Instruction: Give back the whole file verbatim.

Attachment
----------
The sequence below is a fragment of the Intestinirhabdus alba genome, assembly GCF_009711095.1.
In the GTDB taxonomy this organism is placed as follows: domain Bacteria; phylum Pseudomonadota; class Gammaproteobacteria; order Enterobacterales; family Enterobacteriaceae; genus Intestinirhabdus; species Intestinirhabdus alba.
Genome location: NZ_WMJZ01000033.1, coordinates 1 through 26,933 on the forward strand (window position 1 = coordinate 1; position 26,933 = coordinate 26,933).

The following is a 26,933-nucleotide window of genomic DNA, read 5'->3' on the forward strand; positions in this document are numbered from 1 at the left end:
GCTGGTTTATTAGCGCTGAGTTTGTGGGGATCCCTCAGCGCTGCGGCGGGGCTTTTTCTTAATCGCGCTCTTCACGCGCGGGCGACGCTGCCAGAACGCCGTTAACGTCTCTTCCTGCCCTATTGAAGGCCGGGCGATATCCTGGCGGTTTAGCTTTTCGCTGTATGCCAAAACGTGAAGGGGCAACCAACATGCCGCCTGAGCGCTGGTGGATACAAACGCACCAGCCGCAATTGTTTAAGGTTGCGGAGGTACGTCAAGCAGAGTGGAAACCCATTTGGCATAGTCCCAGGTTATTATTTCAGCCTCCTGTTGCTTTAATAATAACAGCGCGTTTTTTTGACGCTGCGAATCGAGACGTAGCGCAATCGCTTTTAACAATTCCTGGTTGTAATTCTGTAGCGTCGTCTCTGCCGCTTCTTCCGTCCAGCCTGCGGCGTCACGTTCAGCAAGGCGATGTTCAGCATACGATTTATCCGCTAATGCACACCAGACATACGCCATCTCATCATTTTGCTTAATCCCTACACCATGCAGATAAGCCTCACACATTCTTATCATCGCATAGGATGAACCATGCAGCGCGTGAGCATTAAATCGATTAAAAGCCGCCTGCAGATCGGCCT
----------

The sequence below is a fragment of the Intestinirhabdus alba genome, assembly GCF_009711095.1.
In the GTDB taxonomy this organism is placed as follows: domain Bacteria; phylum Pseudomonadota; class Gammaproteobacteria; order Enterobacterales; family Enterobacteriaceae; genus Intestinirhabdus; species Intestinirhabdus alba.
Genome location: NZ_WMJZ01000033.1, coordinates 1 through 26,933 on the forward strand (window position 1 = coordinate 1; position 26,933 = coordinate 26,933).

The following is a 26,933-nucleotide window of genomic DNA, read 5'->3' on the forward strand; positions in this document are numbered from 1 at the left end:
GCTGGTTTATTAGCGCTGAGTTTGTGGGGATCCCTCAGCGCTGCGGCGGGGCTTTTTCTTAATCGCGCTCTTCACGCGCGGGCGACGCTGCCAGAACGCCGTTAACGTCTCTTCCTGCCCTATTGAAGGCCGGGCGATATCCTGGCGGTTTAGCTTTTCGCTGTATGCCAAAACGTGAAGGGGCAACCAACATGCCGCCTGAGCGCTGGTGGATACAAACGCACCAGCCGCAATTGTTTAAGGTTGCGGAGGTACGTCAAGCAGAGTGGAAACCCATTTGGCATAGTCCCAGGTTATTATTTCAGCCTCCTGTTGCTTTAATAATAACAGCGCGTTTTTTTGACGCTGCGAATCGAGACGTAGCGCAATCGCTTTTAACAATTCCTGGTTGTAATTCTGTAGCGTCGTCTCTGCCGCTTCTTCCGTCCAGCCTGCGGCGTCACGTTCAGCAAGGCGATGTTCAGCATACGATTTATCCGCTAATGCACACCAGACATACGCCATCTCATCATTTTGCTTAATCCCTACACCATGCAGATAAGCCTCACACATTCTTATCATCGCATAGGATGAACCATGCAGCGCGTGAGCATTAAATCGATTAAAAGCCGCCTGCAGATCGGCCT